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“Inevitable” is author Leila Aboulela’s favourite word, according to an interview on the podcast First Draft. She says, “I like fiction because of that, because it shows so strongly how everything you see is not just random. There is a lot behind it that has built up to this particular moment.”
Indeed, a sense of inevitability pervades River Spirit as seven narrators negotiate the personal, political and religious challenges of Sudan in the late nineteenth century. The novel follows the life of Akuany from age 11 into slavery and adulthood and it is her story that binds the seven male and female narrators together while families are torn apart by the rise of a revolutionary leader and self-pro-claimed Mahdi. His rise to power forces characters to choose different allegiances and prioritise different parts of their own identities.
Akuany’s relationship with Yaseen is central to the novel too and, in some respects, this a love story. He is the merchant who takes her and her brother Bol into his care when they are orphaned during a raid on their village. It is his sister, Halima, who renames and separates the siblings sending them on contrasting paths. Akuany becomes Zamzam and is passed between owners as a slave. Bol is renamed Ishaq and taken into Halima’s family as a son, the author in this way making names and the power of naming, a key theme.
When Zamzam learns from Touma that “One was not meant to ask questions, narrating the past did not erase it…It was the worst of manners to ask, Where did you get that scar? What was your name before? Where is your first child?” the weight of colonialism begins to be felt and it too emerges as a central theme that Aboulela handles deftly. The Mahdi’s uprising leads to the liberation of Sudan from Ottoman rule, the author conveying the complexity of the situation through the naming of a child.
Zamzam only becomes reconciled with her new name in the final stages of the novel when she hears the story of Hagar, from which her name is taken. “From that moment Zamzam’s perspective about her name changed. She who spoke the river’s language was named after holy water.” Water and rivers frequently symbolise freedom and happiness for Zamzam, whether as her idyllic playground as a child or her sanctuary as a slave. However, rivers crucially facilitate colonialism and war and throughout the novel, ships are tools of the oppressors.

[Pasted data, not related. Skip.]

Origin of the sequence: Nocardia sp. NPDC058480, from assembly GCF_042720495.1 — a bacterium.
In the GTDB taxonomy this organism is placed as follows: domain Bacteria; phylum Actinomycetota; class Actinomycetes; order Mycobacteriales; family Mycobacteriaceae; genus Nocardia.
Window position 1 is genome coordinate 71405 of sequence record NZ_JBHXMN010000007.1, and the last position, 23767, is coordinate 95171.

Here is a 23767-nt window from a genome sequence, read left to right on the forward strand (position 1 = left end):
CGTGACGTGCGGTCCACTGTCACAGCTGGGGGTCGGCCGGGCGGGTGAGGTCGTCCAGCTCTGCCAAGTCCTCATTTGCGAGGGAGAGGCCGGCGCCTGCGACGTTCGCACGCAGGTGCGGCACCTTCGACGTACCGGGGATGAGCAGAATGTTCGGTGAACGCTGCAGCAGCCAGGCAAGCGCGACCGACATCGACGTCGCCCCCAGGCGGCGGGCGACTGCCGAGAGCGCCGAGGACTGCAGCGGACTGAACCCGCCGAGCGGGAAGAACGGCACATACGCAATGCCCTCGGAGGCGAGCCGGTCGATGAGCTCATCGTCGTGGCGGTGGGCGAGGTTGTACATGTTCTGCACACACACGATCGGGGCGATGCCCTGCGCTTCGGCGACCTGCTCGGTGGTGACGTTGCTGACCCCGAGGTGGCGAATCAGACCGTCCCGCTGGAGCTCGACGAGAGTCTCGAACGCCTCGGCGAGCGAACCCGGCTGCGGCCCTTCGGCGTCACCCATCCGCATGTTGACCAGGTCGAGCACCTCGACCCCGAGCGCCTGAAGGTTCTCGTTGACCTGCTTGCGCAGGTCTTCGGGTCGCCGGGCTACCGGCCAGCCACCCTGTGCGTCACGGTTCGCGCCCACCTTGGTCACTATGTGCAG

The author also explores the role of General Gordon in Sudan, examining how he is perceived by the Sudanese and portrayed in Britain. Whilst he may be forgotten by many British people ignorant of their colonial past and uninterested in old statues, the stories told about his death in Britain had a direct effect on the future of Sudan. This is perhaps why Aboulela ends the novel not with Sudan’s liberation and Zamzam’s return to her village, but fourteen years later with the conquest of Sudan by the British. Indeed, in the final chapter, Salha asks, “Britain is now sovereign over all Ottoman lands that had been under Mahdist rule. This is what we Sudanese have unwittingly brought upon ourselves?”
River Spirit too is shaped by the religious beliefs of its characters. Their positions as wives, concubines, husbands or slaves are not coincidental, but integral to the plot. They see their fortunes shift and upturn as one development leads inexorably to the next, telling their stories in voices that are clear and distinct. Their language is engaging and accessible. Many of them come to define themselves through a move away from their home and their new relationships with those around them – experiences not dissimilar to those of the author herself.
Aboulela was born in Cairo, grew up in Khartoum and moved to Scotland in her twenties and has described how the move to a more secular country shaped her views of her own identity and faith. She has been nominated three times for the Orange Prize, now the Women’s Prize for Fiction, was the first winner of the Caine Prize for African Writing and has won the Saltire Fiction Book of the Year Award. Whether it was inevitable that Aboulela would come to write River Spirit or not is a question for her. The novel does, however, offer an interesting insight into Muslim lives in Sudan in the 1880s and 1890s. These fictional lives raise questions about how our history determines what may be perceived as “inevitable” today.
by Leila Aboulela
Saqi Books, 320 pages